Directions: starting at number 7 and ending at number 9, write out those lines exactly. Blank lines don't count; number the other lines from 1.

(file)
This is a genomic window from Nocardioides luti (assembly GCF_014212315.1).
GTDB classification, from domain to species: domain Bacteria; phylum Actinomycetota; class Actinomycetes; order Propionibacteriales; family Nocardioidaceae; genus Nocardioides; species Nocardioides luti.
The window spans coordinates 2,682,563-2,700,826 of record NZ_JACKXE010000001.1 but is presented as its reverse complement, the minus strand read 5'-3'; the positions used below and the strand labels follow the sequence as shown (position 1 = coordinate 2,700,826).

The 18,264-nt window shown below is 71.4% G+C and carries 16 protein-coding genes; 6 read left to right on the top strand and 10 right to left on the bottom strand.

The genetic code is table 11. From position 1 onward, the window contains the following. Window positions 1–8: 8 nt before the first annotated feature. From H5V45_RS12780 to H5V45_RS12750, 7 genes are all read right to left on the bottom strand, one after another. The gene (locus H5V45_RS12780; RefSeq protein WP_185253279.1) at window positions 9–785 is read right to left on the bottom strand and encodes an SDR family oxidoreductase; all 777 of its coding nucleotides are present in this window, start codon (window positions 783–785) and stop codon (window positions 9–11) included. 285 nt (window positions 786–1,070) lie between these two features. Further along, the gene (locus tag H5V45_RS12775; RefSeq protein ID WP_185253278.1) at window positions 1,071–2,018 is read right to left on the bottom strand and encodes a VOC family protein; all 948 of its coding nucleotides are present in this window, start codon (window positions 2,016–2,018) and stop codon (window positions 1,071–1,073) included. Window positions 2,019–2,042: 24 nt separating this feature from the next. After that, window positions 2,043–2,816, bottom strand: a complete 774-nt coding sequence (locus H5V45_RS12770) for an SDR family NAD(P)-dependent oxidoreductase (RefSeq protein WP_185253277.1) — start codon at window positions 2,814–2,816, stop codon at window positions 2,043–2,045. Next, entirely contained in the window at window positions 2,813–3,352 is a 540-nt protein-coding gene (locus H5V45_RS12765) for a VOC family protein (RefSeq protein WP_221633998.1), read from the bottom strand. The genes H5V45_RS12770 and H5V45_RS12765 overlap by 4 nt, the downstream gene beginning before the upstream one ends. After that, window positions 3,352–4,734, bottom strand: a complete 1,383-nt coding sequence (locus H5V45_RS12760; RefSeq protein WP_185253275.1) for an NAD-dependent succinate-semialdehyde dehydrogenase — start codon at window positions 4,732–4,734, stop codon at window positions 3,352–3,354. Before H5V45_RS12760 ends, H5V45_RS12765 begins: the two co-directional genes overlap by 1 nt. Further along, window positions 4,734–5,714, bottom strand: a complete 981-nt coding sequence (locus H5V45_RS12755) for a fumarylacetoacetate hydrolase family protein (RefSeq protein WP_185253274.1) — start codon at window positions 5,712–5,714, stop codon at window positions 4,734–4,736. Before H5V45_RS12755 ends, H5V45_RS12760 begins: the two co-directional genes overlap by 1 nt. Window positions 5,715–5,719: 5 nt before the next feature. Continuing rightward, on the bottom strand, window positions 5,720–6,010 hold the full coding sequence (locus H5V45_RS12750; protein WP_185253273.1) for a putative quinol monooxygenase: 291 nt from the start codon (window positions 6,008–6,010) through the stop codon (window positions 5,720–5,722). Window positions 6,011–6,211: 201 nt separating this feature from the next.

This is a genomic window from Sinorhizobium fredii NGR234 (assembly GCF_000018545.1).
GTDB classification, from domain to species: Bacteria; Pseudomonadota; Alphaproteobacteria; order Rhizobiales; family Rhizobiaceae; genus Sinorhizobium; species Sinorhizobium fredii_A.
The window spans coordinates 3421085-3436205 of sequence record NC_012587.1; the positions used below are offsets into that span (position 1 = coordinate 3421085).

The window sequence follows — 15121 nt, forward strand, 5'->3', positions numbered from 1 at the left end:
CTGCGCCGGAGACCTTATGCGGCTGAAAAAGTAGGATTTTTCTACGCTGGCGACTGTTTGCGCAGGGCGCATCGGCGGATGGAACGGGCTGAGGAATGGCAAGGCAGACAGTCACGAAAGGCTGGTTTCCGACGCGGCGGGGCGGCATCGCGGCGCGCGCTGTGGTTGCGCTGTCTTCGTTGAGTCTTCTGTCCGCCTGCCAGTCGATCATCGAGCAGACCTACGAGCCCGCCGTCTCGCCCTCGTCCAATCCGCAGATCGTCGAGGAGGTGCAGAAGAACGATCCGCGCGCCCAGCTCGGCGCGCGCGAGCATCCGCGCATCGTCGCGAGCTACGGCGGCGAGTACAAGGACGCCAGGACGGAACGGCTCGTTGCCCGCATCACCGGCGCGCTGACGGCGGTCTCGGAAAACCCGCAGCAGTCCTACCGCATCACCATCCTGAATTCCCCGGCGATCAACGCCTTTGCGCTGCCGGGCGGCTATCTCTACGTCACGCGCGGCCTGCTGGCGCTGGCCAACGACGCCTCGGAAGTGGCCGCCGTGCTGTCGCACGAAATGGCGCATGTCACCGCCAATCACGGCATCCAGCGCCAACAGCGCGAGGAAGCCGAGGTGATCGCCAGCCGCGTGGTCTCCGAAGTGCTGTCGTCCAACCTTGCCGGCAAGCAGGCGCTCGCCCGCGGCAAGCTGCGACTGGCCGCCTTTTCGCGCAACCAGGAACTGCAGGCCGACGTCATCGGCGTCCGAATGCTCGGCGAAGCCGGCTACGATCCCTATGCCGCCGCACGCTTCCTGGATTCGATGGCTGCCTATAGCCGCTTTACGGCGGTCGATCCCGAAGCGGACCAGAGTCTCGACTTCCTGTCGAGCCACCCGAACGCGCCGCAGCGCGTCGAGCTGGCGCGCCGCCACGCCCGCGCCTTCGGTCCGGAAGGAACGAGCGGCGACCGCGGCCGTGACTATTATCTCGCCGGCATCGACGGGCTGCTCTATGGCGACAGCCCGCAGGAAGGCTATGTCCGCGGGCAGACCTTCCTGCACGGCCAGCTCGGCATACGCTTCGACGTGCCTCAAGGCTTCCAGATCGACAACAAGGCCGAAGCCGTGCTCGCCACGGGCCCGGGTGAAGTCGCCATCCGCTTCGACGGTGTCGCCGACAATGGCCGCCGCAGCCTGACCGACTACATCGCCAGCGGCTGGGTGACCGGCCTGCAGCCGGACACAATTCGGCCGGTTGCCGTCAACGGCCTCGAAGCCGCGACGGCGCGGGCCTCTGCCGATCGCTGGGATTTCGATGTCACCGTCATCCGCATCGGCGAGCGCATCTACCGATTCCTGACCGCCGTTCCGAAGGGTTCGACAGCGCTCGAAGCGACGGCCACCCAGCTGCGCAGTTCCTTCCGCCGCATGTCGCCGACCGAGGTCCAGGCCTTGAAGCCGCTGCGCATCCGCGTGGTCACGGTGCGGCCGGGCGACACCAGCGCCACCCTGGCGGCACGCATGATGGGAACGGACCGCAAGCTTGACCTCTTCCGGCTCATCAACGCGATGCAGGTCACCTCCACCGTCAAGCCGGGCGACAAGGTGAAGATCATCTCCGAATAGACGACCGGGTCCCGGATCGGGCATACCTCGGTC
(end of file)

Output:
GTDB classification, from domain to species: Bacteria; Pseudomonadota; Alphaproteobacteria; order Rhizobiales; family Rhizobiaceae; genus Sinorhizobium; species Sinorhizobium fredii_A.
The window spans coordinates 3421085-3436205 of sequence record NC_012587.1; the positions used below are offsets into that span (position 1 = coordinate 3421085).

The window sequence follows — 15121 nt, forward strand, 5'->3', positions numbered from 1 at the left end: